Filing bankruptcy is a legal option for those struggling with debts that they cannot afford to pay. While personal bankruptcy is often seen as a last resort, the truth is that bankruptcy laws offer legal protection that most other debt-relief options do not.
Deciding if bankruptcy is the right choice and determining if you are eligible to file depends on your unique situation. Let a local attorney assess your financial needs in a free case evaluation. Connect with a bankruptcy lawyer near you today – just fill out the form on this page to get started.
Bankruptcy Protections – What Are They?
Personal bankruptcy offers two key legal protections – one that begins the moment that you file bankruptcy and one that take effect when your case is finished.
The first is called the Automatic Stay. This is a court order that makes it illegal for your creditors to call you, send letters for payment, or garnish your wages during your case. It can also halt foreclosure and repossession efforts in their tracks. The automatic stay typically goes into effect once the bankruptcy court clerk receives your bankruptcy petition and last for the duration of your case.
The second protection is the Debt Discharge. Upon the successful completion of your bankruptcy case, the debt discharge will prevent all future collection efforts by creditors on the debts that were included in your filing and discharged by the court. The debt discharge ends your legal obligation to pay the creditors in your bankruptcy case.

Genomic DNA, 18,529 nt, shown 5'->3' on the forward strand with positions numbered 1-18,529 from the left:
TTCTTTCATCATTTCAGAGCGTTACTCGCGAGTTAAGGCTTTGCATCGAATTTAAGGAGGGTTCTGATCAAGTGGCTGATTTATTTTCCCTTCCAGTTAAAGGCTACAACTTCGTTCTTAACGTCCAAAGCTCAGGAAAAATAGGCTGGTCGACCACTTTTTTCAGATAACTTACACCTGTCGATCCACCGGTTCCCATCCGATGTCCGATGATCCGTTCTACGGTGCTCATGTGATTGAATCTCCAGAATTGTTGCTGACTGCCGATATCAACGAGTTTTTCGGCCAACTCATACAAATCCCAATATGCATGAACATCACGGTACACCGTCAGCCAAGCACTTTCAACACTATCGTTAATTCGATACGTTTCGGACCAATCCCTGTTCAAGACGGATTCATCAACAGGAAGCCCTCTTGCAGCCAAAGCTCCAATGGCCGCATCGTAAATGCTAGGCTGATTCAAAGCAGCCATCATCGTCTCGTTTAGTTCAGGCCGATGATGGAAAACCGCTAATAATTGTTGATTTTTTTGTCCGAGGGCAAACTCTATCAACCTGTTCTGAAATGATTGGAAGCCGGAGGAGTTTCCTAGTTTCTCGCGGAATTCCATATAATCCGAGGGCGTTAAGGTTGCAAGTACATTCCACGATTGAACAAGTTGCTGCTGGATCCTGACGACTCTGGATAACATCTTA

Bankruptcy laws may also protect certain property and assets from creditors. In a Chapter 7 bankruptcy case, the court is allowed to seize certain assets to pay creditors a portion of the debt owed. The good news is that each state has exemptions that prohibit the courts from taking some things – such as homes, cars, and retirement accounts. These exemptions vary by state, so be sure to learn the laws with help from a local attorney and see how much of your property you might be able to keep in a Chapter 7 bankruptcy.
Chapter 7 vs Chapter 13
Chapter 7 bankruptcy is generally a relatively quick legal process designed to wipe out unsecured debt, like credit cards, payday loans and medical bills. The typical Chapter 7 case is over as quickly as 4 months. Not everyone is able to file Chapter 7, but if you have little or no monthly income, you’ll likely qualify.
Chapter 13 bankruptcy creates an affordable payment plan, with monthly payments made to the bankruptcy court over a period of three-to-five years. Chapter 13 allows you to catch up on payments for secured debts, like a home mortgage or car loan.
Deciding which type is right for you, if any, depends on a number of factors, such as your income, types of debt, and whether you own valuable property not covered by your state’s exemptions. Speak with an attorney to decide if bankruptcy could be right for you. Just fill out the free case review form on this page to arrange a no-obligation bankruptcy consultation with an attorney in your area.